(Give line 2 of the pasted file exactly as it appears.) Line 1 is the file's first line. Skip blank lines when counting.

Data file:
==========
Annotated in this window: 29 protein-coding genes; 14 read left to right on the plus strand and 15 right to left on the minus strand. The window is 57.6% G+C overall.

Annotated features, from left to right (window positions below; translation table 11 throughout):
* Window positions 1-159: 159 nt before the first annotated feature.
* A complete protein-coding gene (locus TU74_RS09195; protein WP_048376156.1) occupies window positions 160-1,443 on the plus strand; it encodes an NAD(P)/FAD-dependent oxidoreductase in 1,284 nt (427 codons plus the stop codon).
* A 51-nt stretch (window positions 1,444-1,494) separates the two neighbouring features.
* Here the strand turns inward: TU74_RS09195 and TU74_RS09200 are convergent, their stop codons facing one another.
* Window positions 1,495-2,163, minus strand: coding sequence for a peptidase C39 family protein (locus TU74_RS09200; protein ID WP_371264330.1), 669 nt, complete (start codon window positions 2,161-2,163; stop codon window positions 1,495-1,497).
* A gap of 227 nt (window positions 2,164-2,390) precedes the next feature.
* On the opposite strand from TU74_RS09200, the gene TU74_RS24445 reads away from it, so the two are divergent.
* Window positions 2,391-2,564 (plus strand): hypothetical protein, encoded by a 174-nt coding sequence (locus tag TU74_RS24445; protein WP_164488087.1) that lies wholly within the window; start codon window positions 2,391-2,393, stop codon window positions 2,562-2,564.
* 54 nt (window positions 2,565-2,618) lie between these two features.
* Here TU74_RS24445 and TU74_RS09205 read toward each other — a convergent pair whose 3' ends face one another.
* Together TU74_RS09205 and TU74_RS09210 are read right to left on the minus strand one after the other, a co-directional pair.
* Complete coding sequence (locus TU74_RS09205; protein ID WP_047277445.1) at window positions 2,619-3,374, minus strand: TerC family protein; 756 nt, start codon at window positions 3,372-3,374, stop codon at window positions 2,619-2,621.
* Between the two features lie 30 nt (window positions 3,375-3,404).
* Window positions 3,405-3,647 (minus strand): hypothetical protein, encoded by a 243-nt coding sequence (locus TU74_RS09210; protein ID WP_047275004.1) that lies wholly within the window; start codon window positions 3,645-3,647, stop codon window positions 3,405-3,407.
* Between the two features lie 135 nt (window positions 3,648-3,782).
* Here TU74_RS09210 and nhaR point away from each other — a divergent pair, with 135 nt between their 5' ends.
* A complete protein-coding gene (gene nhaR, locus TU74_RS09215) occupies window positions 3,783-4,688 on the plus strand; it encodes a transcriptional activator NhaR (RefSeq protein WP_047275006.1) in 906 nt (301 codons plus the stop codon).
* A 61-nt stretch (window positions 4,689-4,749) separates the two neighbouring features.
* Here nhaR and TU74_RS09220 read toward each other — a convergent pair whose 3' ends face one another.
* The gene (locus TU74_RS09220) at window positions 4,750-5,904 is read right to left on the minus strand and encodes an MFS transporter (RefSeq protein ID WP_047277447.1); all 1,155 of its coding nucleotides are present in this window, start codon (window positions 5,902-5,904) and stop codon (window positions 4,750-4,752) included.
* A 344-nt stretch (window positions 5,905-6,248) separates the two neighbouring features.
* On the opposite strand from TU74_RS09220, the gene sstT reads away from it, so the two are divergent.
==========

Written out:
Annotated features, from left to right (window positions below; translation table 11 throughout):